How much cap space will the Tampa Bay Lightning have in the 2024 NHL offseason?

The Tampa Bay Lightning are once again looking to be serious Cup contenders, but what will things look like in the 2024 NHL offseason?
New York Islanders v Tampa Bay Lightning
New York Islanders v Tampa Bay Lightning / Mike Ehrmann/GettyImages

Few NHL teams have been as consistent as the Tampa Bay Lightning since 2015, and they are once again on their way to the NHL Playoffs despite hitting a few speed bumps. Tampa hasn’t been a top-three team in their division in 2023-24, but they were the only team in the Eastern Conference that truly deserved to snag a spot as a wild card. 

The Lightning will enter the 2024 offseason with more than a few players to re-sign, so there could be some turnover for general manager Julien BriseBois, and with no picks until the fifth round in the NHL Draft this summer, it could mean quite the organizational retooling in Tampa. Luckily, the only notable upcoming free agent is just Steven Stamkos, while the others haven’t contributed enough to seriously warrant a potential return. 

That being said, it won’t be easy to re-sign Stamkos and make viable replacements this offseason, as the Lightning only have nearly $12.6 million in cap space, which ranks 24th in the NHL.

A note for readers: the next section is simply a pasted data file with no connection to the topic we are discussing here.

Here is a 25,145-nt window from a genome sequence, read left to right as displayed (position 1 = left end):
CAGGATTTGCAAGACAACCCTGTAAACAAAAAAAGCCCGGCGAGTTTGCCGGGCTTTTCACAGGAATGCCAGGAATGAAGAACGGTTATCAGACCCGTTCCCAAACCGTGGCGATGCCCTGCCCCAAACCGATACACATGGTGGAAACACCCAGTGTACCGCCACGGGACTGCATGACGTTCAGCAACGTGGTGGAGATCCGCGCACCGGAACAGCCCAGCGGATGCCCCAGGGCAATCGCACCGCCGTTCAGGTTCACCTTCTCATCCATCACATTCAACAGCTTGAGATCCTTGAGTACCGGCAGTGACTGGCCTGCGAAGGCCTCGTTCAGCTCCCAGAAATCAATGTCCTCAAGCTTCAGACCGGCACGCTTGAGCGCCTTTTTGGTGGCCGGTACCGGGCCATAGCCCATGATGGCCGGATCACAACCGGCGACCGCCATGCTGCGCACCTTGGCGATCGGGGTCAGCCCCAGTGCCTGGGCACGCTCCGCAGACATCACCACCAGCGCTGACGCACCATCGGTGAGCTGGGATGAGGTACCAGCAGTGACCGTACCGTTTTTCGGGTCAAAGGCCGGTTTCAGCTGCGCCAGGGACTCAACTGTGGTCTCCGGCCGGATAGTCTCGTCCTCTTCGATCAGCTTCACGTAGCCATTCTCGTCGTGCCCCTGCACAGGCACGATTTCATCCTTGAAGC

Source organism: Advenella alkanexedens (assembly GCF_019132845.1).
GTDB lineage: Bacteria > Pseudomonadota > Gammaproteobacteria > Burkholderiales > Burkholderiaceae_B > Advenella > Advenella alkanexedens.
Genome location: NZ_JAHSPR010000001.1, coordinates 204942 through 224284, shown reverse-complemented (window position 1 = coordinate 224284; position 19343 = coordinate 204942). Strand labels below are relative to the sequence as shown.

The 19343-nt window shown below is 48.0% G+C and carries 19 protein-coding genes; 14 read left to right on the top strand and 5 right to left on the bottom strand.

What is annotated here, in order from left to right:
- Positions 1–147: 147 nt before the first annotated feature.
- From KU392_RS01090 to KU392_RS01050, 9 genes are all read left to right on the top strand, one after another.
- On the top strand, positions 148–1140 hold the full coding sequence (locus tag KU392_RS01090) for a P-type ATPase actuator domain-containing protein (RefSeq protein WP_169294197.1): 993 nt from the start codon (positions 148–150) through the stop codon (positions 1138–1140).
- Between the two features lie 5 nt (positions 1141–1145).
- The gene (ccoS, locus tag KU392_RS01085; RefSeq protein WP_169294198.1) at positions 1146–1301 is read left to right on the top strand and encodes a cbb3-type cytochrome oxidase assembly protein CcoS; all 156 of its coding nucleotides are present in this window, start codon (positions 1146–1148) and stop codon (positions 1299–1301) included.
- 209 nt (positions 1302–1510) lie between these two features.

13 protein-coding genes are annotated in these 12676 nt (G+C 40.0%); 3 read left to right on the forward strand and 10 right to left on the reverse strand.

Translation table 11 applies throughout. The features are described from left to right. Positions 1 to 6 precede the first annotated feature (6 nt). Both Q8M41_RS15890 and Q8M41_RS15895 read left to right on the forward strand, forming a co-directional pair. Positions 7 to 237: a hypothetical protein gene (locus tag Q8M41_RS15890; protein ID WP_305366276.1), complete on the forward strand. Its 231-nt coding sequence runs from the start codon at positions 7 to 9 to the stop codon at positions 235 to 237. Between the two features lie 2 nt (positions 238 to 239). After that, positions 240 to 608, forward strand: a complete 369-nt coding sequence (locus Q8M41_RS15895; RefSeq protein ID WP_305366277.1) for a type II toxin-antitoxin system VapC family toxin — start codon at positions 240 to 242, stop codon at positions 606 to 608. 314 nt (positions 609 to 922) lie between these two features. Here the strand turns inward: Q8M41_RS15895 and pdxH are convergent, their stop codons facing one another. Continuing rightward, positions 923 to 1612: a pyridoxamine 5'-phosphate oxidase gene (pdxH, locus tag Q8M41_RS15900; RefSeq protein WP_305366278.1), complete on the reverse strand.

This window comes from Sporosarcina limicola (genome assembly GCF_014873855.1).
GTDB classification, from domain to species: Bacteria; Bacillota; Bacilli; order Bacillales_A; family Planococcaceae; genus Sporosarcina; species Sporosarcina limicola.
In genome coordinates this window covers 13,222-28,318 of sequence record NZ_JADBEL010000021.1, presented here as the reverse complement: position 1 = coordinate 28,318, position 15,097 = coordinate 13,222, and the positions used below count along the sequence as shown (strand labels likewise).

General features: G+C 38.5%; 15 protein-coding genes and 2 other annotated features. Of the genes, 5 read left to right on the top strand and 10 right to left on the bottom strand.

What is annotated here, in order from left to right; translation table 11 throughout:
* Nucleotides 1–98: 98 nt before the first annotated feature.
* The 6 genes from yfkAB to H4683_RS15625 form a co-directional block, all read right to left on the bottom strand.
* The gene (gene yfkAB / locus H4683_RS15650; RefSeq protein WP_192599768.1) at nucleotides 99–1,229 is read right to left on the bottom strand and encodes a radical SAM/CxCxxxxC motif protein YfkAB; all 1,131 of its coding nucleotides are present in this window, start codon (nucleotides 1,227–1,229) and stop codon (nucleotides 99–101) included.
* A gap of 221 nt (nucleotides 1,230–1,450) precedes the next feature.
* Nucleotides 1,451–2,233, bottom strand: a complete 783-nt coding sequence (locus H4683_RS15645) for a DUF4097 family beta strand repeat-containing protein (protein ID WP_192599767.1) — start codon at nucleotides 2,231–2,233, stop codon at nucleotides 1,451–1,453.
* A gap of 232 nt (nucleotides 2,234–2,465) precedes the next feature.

Tampa Bay Lightning may be cash-strapped in the 2024 NHL offseason

Tampa also doesn’t have much to go on regarding their prospects pool, which could further signify a step back next season. Despite competing for a playoff spot all year, it’s also worth noting that they weren’t the same powerhouse we have grown accustomed to watching. So if they don’t reach a deal with Stamkos and if Mathew Dumba and Anthony Duclair are rentals, then restructure, they will. 

There is also the fact that Victor Hedman and Nick Perbix will be due for contract extensions when the new league year begins. So, BriseBois will have some serious decisions to make for the upcoming offseason, such as whether to keep an aging core around or to start the restructuring process. 

If there is one major positive here, it’s that Stamkos and Hedman shouldn’t cost as much from an AAV standpoint as they previously had, given their respective ages. That could give BriseBois some much-needed cap relief, and he can perhaps add another viable player this summer if he chooses. But he also needs to start thinking long-term, and being such a cash-strapped organization, keeping aging players around may not be the best option.